Posts Tagged ‘about the site’

Another guest blogger tomorrow; a neglected anniversary

Our experiments with guest-blogging resume tomorrow (Tuesday). This time our editor is not going on vacation; there’ll just be two of us posting instead of one. Come back tomorrow when we unveil the identity of the mysterious stranger.

What with our vacation over the July 4 holiday, we neglected to make note of another milestone for, namely our fourth anniversary (we launched on July 1, 1999). We’ve had millions of visitors over those four years, with traffic currently running at around 3000 visitors and 8000 pages-served per weekday (with a big fall-off on weekends). Those curious about how this stacks up against other sites’ popularity may consult N.Z. Bear’s weblog traffic rankings, which cover only those sites using SiteMeter counters (we are not among them). The site’s redesign a month ago does not seem to have affected our traffic volume one way or the other.

Format change

As of 3:30 p.m. EST Tuesday, Overlawyered has a new format, based on the Movable Type blogging system. (Thanks to Dean Esmay and the MT people for helping.) In addition to saving us a great deal of time and effort compared with the primitive hand coding we’d been using (“baking [my] HTML on clay tablets”, as Glenn Reynolds puts it), the new system gives us much wider scope for such features as guest blogging and on-the-road blogging, pings and trackbacks, and so on. The site’s existing archives can still be reached (follow links in right column of front page), but the search and archive functions will operate separately for postings after June 20. And there will now be topical archives which collect all the new postings on a single subject into a single file, saving readers a lot of clicking around.

What happened to the left column with its long list of links? Much of it is inside now at a new General Links page. One consequence of the new format is that we’ll probably drop our self-imposed norm of posting only once a day, around midnight, in favor of blogging at all hours as the rest of the world does. And: Thanks not only to Instapundit but to other sites that have noted the switch with kind words: Ernie the Attorney, Legal Reader (formerly Weird of the News), and Scott Ferguson (who recalls our editing as “affably ruthless”, and concludes with an assertion that is falsified by this very linkback).

About this site explores an American legal system that too often turns litigation into a weapon against guilty and innocent alike, erodes individual responsibility, rewards sharp practice, enriches its participants at the public’s expense, and resists even modest efforts at reform and accountability.

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Overlawyered is written by Walter Olson, a senior fellow at the Manhattan Institute and author of several books about the U.S. litigation system, Ted Frank, a resident fellow at the American Enterprise Institute who directs its Liability Project (and formerly a practicing lawyer with the large law firm O’Melveny & Myers), and David Nieporent, a practicing lawyer in New Jersey. The site is not affiliated with any of these organizations and reflects only its authors’ views.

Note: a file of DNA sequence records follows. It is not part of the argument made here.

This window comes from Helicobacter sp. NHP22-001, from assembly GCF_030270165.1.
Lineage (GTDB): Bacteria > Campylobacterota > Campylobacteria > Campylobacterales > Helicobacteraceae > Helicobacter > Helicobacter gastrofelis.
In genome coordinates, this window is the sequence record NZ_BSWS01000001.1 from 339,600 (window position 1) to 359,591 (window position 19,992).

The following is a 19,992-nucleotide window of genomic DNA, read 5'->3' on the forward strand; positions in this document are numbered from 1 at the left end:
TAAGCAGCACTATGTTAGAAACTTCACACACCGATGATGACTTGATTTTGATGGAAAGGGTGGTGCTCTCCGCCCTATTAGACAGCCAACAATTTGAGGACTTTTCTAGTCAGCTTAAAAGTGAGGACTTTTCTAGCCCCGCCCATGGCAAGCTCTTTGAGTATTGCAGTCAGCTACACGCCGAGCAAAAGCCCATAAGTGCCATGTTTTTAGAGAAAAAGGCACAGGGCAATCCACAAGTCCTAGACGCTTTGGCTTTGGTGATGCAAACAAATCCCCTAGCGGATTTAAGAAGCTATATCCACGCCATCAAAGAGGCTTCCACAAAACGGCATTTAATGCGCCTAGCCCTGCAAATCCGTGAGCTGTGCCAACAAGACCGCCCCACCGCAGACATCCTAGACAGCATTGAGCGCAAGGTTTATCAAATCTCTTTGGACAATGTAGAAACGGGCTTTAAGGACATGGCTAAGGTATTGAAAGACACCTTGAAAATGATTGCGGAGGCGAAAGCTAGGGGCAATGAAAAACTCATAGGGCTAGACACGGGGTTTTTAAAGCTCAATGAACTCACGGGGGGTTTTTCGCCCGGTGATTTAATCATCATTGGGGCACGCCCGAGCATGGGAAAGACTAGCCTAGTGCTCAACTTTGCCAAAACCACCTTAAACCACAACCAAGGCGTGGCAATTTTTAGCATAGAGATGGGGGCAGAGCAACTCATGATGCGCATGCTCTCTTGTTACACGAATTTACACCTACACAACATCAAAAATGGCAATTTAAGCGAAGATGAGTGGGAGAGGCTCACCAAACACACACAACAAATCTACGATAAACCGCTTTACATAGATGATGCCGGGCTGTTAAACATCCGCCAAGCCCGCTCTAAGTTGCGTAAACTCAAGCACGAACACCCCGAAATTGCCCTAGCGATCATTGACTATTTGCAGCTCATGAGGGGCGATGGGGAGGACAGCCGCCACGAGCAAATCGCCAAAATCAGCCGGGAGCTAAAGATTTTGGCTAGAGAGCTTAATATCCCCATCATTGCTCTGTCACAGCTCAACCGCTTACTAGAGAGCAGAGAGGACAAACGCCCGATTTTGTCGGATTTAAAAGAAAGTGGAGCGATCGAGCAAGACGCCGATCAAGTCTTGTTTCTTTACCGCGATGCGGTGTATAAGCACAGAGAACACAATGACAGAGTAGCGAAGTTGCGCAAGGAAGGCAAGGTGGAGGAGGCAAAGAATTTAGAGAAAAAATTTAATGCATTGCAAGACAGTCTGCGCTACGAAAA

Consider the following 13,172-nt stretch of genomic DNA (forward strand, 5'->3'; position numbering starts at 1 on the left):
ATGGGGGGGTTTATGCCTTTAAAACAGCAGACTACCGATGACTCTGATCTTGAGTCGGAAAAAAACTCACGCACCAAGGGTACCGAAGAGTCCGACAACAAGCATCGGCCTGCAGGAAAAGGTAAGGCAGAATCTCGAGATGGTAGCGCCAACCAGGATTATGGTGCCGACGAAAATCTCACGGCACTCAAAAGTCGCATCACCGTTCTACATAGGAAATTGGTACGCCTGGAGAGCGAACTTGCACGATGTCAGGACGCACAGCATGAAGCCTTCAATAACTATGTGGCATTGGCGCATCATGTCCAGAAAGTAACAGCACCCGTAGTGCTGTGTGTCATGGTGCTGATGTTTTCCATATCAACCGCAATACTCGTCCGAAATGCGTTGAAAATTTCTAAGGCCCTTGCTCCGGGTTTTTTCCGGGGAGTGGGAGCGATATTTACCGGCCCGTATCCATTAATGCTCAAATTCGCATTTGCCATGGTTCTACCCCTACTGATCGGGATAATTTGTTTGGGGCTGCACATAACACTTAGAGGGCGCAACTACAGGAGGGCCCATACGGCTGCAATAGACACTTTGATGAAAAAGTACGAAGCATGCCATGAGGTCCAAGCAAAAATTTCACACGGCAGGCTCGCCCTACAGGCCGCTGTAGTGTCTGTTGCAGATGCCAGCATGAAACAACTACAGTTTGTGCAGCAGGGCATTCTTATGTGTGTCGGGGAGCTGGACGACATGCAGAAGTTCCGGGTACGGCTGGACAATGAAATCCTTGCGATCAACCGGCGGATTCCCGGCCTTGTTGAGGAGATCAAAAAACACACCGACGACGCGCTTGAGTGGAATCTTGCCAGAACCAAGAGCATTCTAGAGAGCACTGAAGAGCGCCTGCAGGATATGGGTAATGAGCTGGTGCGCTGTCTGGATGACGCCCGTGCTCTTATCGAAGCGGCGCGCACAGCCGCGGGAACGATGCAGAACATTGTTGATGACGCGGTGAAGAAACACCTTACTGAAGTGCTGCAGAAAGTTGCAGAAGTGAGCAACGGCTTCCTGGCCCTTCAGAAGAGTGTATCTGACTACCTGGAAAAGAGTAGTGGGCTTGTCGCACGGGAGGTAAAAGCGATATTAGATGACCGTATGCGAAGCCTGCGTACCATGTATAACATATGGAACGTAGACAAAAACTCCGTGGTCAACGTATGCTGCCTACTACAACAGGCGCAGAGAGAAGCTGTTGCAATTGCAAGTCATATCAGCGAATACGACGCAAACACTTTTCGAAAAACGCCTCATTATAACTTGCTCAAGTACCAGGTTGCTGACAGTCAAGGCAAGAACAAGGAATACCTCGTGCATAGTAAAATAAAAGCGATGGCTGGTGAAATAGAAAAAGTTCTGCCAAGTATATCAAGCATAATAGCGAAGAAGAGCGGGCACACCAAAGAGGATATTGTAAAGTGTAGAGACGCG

Walter Olson: editor – at – [this domain name]
Ted Frank: tedfrank – at – gmail – dot – com
David Nieporent: conclusions -at – oobleck – dot – com

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A (somewhat out-of-date) discussion of the site’s format, which may be useful for visitors interested in searching and linking our archives, is here.

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The following is a version [updated to December 2006] of a statement explaining the site posted in its early days:

This site got its start in July 1999 after I decided that the Web had gone for too long without an attempt to collect, annotate and present in a (somewhat) systematic way the growing quantity of online material documenting the need for reform of the American civil justice system. For some time previously I’d built up a personal website housing a large collection of my own writings on litigation and other issues. At the same time, for my own research needs, I was building an ever-growing library of pointers to links and resources, authors and news sources on the state of the justice system. Why not put that library online to help others interested in the same issues?

The growing traffic on the site since then has made it evident that there is a wide audience in America and around the world for the site’s mix of serious and entertaining commentary on the frequently overreaching consequences of American law. For a sampling of the many nice things said about us, check our accolades page. is not published by, and should not be seen as reflecting the views of, any wider organization (including the Manhattan Institute and American Enterprise Institute, with which I and Ted are respectively affiliated). The site’s modest hosting and operating expenses come out of my own pocket, the outflow occasionally stanched by the generosity of readers who shop at our Amazon bookstore or donate through the Amazon Honor System or, more recently, by ad revenue.

— Walter Olson, editor